# Wireless Communications

Radio broadcasting was perhaps the first successful wireless application. Other important examples of wireless applications have been, and still are, television broadcasting and satellite communication. However, the establishment of the first generation cellular phones back in the early 1980s has undoubtedly been the main initiator of the adrenaline boosting research race we are experiencing in wireless communications today.

The main question in wireless communication is how to design systems that allow communication with low error probability, high speed, and low cost. It has been shown that the quality of radio transmission over fading channels can be increased by introducing multiple antennas both at the transmitting end (e.g. a base station) and receiving end (e.g. a mobile phone).

Such wireless transmission can be put into action by using *space-time block codes* (STBC).
A space-time code is a finite collection of complex matrices - usually of the same type, e.g. square 2x2 matrices
as in the famous *Golden code*.
The number of matrix rows equals the number of transmit antennas, and the number of columns is the transmission delay.
The notion of a space-time code and the rank and determinant criteria for constructing such codes were set forth by Guey *et al.*
and Tarokh *et al.* in 1996--1998. Soon after this began an enormous hunt for well-performing space-time codes resulting
in further construction criteria, the most important of these being the *diversity-multiplexing gain tradeoff* (Tse *et al.*).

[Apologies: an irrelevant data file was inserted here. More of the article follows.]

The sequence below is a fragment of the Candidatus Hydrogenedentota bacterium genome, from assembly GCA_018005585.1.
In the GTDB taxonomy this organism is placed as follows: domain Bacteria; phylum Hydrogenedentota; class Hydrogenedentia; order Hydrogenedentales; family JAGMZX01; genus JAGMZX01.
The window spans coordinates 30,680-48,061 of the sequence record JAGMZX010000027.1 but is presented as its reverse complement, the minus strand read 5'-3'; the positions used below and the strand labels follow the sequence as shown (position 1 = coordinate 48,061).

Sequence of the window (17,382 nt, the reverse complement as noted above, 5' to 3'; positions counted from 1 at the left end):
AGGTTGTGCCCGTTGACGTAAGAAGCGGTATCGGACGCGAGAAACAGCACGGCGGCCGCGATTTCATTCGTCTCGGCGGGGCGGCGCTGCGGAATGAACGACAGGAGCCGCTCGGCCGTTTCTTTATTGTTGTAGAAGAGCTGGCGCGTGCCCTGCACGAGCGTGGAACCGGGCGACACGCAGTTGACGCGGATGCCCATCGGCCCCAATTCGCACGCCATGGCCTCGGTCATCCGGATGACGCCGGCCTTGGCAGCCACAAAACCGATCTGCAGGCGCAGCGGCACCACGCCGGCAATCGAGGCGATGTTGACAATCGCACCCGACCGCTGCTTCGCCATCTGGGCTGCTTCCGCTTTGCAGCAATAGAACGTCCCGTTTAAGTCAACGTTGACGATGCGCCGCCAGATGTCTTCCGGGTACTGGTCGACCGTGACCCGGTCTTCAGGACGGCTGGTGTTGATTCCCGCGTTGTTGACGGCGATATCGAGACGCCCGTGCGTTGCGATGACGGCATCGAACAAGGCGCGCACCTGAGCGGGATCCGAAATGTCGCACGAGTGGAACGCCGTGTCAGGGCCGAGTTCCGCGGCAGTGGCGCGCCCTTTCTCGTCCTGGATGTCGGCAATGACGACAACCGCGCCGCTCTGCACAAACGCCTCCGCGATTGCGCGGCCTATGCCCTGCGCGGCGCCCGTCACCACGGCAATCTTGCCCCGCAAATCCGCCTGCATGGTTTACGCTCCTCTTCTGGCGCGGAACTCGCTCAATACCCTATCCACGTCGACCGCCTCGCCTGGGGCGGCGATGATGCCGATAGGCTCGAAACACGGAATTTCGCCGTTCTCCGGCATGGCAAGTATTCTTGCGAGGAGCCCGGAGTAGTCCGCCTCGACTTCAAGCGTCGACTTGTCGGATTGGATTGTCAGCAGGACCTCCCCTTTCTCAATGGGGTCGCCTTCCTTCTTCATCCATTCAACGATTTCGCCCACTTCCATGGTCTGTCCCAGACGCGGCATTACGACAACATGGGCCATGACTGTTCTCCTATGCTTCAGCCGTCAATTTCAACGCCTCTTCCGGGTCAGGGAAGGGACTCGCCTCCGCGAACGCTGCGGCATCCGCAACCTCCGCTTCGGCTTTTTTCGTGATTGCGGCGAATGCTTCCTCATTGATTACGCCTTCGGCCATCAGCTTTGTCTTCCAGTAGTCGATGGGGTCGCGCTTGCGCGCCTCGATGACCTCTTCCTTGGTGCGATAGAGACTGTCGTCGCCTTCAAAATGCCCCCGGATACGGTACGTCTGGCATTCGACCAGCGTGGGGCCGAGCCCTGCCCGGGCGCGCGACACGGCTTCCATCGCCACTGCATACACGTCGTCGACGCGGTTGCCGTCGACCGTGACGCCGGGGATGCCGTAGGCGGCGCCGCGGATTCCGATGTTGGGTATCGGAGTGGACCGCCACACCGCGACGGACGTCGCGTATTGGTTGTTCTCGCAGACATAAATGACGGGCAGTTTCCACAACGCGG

In a similar fashion as the fundamental theorems in information theory by Claude Shannon, this tradeoff tells us that
higher throughput can be achieved, but at the cost of an increased error probability and vice verse.

Interestingly, it has turned out that very sophisticated tools from algebraic number theory and further from class field theory are needed in order to satisfy the above criteria. Class field theory has enabled us to produce a general framework for the space-time code construction by providing us with powerful enough tools to measure the quality of the codes by means other than computer simulations. The concepts that are most commonly used involve cyclic division algebras, their maximal orders and discriminants.

Our research group has designed numerous world-record space-time codes (in terms of the block error rate) for different types of channels and different numbers of users, which should make the power of class field theory evident.

In the figure below is depicted the error performance of the Golden lattice space-time code (Oggier *et
al.*) and
the Golden+ code (the Turku team) in a Rayleigh fading channel with two transmit and two receive antennas.
The lower the curve, the better the code.

Block error rates of the Golden and Golden+ codes.